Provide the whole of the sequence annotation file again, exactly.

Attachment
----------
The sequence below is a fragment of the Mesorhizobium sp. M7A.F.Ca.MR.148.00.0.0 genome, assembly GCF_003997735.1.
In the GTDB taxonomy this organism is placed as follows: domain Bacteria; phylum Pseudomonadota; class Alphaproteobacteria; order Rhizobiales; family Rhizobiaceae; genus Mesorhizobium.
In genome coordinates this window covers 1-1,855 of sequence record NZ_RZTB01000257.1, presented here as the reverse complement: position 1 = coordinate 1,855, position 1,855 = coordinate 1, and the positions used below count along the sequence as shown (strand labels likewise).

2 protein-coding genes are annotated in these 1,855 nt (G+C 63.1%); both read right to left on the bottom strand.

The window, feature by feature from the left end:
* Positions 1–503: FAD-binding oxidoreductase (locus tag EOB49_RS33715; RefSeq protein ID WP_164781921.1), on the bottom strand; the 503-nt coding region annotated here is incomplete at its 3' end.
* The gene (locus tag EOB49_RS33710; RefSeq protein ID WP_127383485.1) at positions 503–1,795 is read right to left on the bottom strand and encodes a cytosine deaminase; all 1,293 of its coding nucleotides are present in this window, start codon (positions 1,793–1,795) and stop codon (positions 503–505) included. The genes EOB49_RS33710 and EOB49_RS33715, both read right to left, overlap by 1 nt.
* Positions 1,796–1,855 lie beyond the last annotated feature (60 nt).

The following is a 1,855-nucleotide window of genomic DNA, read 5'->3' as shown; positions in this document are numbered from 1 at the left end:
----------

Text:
The sequence below is a fragment of the Mesorhizobium sp. M7A.F.Ca.MR.148.00.0.0 genome, assembly GCF_003997735.1.
In the GTDB taxonomy this organism is placed as follows: domain Bacteria; phylum Pseudomonadota; class Alphaproteobacteria; order Rhizobiales; family Rhizobiaceae; genus Mesorhizobium.
In genome coordinates this window covers 1-1,855 of sequence record NZ_RZTB01000257.1, presented here as the reverse complement: position 1 = coordinate 1,855, position 1,855 = coordinate 1, and the positions used below count along the sequence as shown (strand labels likewise).

2 protein-coding genes are annotated in these 1,855 nt (G+C 63.1%); both read right to left on the bottom strand.

The window, feature by feature from the left end:
* Positions 1–503: FAD-binding oxidoreductase (locus tag EOB49_RS33715; RefSeq protein ID WP_164781921.1), on the bottom strand; the 503-nt coding region annotated here is incomplete at its 3' end.
* The gene (locus tag EOB49_RS33710; RefSeq protein ID WP_127383485.1) at positions 503–1,795 is read right to left on the bottom strand and encodes a cytosine deaminase; all 1,293 of its coding nucleotides are present in this window, start codon (positions 1,793–1,795) and stop codon (positions 503–505) included. The genes EOB49_RS33710 and EOB49_RS33715, both read right to left, overlap by 1 nt.
* Positions 1,796–1,855 lie beyond the last annotated feature (60 nt).

The following is a 1,855-nucleotide window of genomic DNA, read 5'->3' as shown; positions in this document are numbered from 1 at the left end: